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Date:   Fri, 7 Jun 2019 13:04:26 +0200
From:   Jan Kara <>
To:     Ira Weiny <>
Cc:     Jan Kara <>, Dan Williams <>,
        Theodore Ts'o <>,
        Jeff Layton <>,
        Dave Chinner <>,
        Matthew Wilcox <>,,
        Andrew Morton <>,
        John Hubbard <>,
        Jérôme Glisse <>,,,,,, Jason Gunthorpe <>,
Subject: Re: [PATCH RFC 00/10] RDMA/FS DAX truncate proposal

On Thu 06-06-19 15:03:30, Ira Weiny wrote:
> On Thu, Jun 06, 2019 at 12:42:03PM +0200, Jan Kara wrote:
> > On Wed 05-06-19 18:45:33, wrote:
> > > From: Ira Weiny <>
> > 
> > So I'd like to actually mandate that you *must* hold the file lease until
> > you unpin all pages in the given range (not just that you have an option to
> > hold a lease). And I believe the kernel should actually enforce this. That
> > way we maintain a sane state that if someone uses a physical location of
> > logical file offset on disk, he has a layout lease. Also once this is done,
> > sysadmin has a reasonably easy way to discover run-away RDMA application
> > and kill it if he wishes so.
> Fair enough.
> I was kind of heading that direction but had not thought this far forward.  I
> was exploring how to have a lease remain on the file even after a "lease
> break".  But that is incompatible with the current semantics of a "layout"
> lease (as currently defined in the kernel).  [In the end I wanted to get an RFC
> out to see what people think of this idea so I did not look at keeping the
> lease.]
> Also hitch is that currently a lease is forcefully broken after
> <sysfs>/lease-break-time.  To do what you suggest I think we would need a new
> lease type with the semantics you describe.

I'd do what Dave suggested - add flag to mark lease as unbreakable by
truncate and teach file locking core to handle that. There actually is
support for locks that are not broken after given timeout so there
shouldn't be too many changes need.
> Previously I had thought this would be a good idea (for other reasons).  But
> what does everyone think about using a "longterm lease" similar to [1] which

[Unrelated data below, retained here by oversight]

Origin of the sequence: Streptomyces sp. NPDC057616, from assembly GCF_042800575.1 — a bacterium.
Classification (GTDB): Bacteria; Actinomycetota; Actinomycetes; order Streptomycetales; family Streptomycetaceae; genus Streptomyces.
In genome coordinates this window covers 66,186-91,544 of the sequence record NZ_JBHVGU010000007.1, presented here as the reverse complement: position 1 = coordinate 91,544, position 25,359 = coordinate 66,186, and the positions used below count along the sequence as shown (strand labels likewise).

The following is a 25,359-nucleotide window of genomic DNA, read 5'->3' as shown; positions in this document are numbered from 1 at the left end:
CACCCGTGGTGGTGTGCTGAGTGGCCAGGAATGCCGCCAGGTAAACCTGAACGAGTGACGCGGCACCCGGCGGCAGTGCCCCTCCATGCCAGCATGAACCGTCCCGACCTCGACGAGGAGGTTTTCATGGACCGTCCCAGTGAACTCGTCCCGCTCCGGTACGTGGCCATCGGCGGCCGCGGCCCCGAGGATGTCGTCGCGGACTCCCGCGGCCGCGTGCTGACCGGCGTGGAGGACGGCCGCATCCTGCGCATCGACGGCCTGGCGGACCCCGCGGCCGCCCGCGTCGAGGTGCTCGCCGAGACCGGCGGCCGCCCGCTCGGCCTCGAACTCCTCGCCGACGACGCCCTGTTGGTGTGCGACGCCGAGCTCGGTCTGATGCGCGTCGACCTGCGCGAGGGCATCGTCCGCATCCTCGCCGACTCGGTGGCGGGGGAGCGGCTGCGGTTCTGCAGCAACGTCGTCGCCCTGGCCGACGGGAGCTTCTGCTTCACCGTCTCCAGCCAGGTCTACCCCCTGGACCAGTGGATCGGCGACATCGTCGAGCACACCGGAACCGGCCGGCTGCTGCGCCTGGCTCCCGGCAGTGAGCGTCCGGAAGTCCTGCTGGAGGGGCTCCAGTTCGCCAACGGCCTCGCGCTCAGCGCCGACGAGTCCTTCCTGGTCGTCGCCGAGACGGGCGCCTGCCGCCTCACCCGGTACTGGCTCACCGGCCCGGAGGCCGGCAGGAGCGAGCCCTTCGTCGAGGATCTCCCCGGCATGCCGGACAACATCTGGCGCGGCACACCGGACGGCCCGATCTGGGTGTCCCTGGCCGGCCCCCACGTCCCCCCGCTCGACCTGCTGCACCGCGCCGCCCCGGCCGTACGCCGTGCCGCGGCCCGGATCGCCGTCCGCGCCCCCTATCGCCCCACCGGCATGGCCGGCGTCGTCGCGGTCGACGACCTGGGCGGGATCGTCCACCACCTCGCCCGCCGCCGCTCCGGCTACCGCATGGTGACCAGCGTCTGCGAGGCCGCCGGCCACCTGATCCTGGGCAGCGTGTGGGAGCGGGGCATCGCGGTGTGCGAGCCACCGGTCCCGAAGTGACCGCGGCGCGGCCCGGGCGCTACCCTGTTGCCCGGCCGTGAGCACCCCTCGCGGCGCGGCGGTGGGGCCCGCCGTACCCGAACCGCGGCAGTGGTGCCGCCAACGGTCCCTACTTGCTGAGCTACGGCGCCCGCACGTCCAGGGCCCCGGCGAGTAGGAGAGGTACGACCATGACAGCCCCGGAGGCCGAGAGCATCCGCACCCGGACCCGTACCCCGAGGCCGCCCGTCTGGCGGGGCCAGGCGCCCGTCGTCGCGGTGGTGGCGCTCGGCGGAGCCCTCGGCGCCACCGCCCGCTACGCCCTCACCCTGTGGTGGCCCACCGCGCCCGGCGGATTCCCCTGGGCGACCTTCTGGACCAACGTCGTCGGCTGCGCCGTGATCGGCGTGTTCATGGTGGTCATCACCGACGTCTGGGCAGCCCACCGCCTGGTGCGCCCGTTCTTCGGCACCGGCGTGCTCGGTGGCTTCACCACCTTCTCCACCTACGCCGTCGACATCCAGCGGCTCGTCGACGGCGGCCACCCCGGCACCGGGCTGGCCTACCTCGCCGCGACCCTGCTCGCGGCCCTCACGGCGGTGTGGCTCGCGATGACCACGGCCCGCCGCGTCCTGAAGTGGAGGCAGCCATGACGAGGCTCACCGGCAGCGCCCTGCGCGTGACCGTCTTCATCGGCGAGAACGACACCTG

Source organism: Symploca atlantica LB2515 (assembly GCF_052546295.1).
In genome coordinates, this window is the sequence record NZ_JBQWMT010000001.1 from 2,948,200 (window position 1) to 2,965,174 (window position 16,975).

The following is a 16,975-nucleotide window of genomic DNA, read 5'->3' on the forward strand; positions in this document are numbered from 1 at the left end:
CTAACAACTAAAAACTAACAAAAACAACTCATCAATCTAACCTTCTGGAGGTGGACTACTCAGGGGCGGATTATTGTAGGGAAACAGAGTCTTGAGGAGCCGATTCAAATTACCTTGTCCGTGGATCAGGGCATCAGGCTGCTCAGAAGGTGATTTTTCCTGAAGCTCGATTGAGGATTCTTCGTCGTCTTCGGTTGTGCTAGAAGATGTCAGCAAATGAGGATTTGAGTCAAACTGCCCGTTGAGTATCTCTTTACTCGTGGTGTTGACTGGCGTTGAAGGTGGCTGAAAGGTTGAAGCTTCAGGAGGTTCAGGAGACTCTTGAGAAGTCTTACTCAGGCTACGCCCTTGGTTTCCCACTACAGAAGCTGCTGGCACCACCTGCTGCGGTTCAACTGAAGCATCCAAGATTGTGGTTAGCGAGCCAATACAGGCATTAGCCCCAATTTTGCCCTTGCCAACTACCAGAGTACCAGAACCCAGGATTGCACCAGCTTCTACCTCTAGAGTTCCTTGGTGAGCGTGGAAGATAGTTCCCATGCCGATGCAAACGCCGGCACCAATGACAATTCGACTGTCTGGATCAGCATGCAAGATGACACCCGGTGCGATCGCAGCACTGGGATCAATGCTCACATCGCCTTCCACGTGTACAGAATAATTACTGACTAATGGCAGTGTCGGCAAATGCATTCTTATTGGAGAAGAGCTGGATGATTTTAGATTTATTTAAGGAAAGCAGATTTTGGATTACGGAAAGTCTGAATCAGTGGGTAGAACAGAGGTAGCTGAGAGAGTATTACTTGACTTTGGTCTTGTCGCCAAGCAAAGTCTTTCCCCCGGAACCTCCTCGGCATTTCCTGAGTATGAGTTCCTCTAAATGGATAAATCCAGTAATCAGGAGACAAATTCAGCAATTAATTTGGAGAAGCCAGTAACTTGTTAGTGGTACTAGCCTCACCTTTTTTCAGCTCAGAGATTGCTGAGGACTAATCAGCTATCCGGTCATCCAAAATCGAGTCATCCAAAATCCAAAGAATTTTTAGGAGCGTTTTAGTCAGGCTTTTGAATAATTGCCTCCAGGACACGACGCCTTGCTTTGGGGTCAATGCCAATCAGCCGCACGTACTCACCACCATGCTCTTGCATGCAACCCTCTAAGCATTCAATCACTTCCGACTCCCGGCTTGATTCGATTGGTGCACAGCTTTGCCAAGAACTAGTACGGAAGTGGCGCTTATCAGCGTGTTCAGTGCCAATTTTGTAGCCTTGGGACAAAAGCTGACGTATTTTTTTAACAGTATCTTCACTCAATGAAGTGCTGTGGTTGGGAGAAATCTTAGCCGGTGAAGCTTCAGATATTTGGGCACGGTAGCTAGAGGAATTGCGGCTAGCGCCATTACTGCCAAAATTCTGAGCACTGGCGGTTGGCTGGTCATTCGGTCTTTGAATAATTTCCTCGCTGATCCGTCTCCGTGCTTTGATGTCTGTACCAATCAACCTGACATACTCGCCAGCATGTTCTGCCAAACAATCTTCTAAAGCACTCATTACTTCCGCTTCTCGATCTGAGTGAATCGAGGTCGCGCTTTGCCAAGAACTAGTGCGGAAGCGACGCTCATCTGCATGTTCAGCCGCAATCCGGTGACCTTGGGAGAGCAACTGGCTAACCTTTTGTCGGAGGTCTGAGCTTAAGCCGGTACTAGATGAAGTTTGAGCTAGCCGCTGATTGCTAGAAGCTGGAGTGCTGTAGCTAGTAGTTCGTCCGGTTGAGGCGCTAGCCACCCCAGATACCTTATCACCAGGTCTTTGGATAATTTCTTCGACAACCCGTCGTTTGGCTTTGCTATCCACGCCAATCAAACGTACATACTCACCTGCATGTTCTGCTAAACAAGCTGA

> has the semantics you proppose?  In [1] I was not sure "longterm" was a good
> name but with your proposal I think it makes more sense.

As I wrote elsewhere in this thread I think FL_LAYOUT name still makes
sense and I'd add there FL_UNBREAKABLE to mark unusal behavior with

> > - probably I'd just transition all gup_longterm()
> > users to a saner API similar to the one we have in mm/frame_vector.c where
> > we don't hand out page pointers but an encapsulating structure that does
> > all the necessary tracking.
> I'll take a look at that code.  But that seems like a pretty big change.

I was looking into that yesterday before proposing this and there aren't
than many gup_longterm() users and most of them anyway just stick pages
array into their tracking structure and then release them once done. So it
shouldn't be that complex to convert to a new convention (and you have to
touch all gup_longterm() users anyway to teach them track leases etc.).

> > Removing a lease would need to block until all
> > pins are released - this is probably the most hairy part since we need to
> > handle a case if application just closes the file descriptor which would
> > release the lease but OTOH we need to make sure task exit does not deadlock.
> > Maybe we could block only on explicit lease unlock and just drop the layout
> > lease on file close and if there are still pinned pages, send SIGKILL to an
> > application as a reminder it did something stupid...
> As presented at LSFmm I'm not opposed to killing a process which does not
> "follow the rules".  But I'm concerned about how to handle this across a fork.
> Limiting the open()/LEASE/GUP/close()/SIGKILL to a specific pid "leak"'s pins
> to a child through the RDMA context.  This was the major issue Jason had with
> the SIGBUS proposal.
> Always sending a SIGKILL would prevent an RDMA process from doing something
> like system("ls") (would kill the child unnecessarily).  Are we ok with that?

I answered this in another email but system("ls") won't kill anybody.
fork(2) just creates new file descriptor for the same file and possibly
then closes it but since there is still another file descriptor for the
same struct file, the "close" code won't trigger.

Jan Kara <>

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